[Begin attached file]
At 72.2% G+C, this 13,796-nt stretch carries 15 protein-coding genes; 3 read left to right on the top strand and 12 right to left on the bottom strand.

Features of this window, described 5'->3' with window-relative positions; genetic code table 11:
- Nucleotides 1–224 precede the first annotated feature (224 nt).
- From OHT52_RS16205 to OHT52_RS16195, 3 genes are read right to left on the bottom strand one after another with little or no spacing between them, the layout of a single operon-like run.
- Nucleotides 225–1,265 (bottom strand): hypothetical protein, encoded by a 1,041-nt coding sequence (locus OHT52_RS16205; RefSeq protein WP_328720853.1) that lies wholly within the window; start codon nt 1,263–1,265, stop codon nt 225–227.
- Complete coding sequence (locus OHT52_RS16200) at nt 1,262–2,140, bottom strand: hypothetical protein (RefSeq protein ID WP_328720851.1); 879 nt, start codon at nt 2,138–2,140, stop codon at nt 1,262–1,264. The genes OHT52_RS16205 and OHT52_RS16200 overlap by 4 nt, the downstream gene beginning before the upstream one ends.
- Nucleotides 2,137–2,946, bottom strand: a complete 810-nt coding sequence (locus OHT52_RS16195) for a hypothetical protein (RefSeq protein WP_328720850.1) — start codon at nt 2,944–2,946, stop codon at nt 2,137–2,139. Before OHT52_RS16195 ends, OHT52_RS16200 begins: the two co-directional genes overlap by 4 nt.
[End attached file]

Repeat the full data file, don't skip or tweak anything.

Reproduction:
At 72.2% G+C, this 13,796-nt stretch carries 15 protein-coding genes; 3 read left to right on the top strand and 12 right to left on the bottom strand.

Features of this window, described 5'->3' with window-relative positions; genetic code table 11:
- Nucleotides 1–224 precede the first annotated feature (224 nt).
- From OHT52_RS16205 to OHT52_RS16195, 3 genes are read right to left on the bottom strand one after another with little or no spacing between them, the layout of a single operon-like run.
- Nucleotides 225–1,265 (bottom strand): hypothetical protein, encoded by a 1,041-nt coding sequence (locus OHT52_RS16205; RefSeq protein WP_328720853.1) that lies wholly within the window; start codon nt 1,263–1,265, stop codon nt 225–227.
- Complete coding sequence (locus OHT52_RS16200) at nt 1,262–2,140, bottom strand: hypothetical protein (RefSeq protein ID WP_328720851.1); 879 nt, start codon at nt 2,138–2,140, stop codon at nt 1,262–1,264. The genes OHT52_RS16205 and OHT52_RS16200 overlap by 4 nt, the downstream gene beginning before the upstream one ends.
- Nucleotides 2,137–2,946, bottom strand: a complete 810-nt coding sequence (locus OHT52_RS16195) for a hypothetical protein (RefSeq protein WP_328720850.1) — start codon at nt 2,944–2,946, stop codon at nt 2,137–2,139. Before OHT52_RS16195 ends, OHT52_RS16200 begins: the two co-directional genes overlap by 4 nt.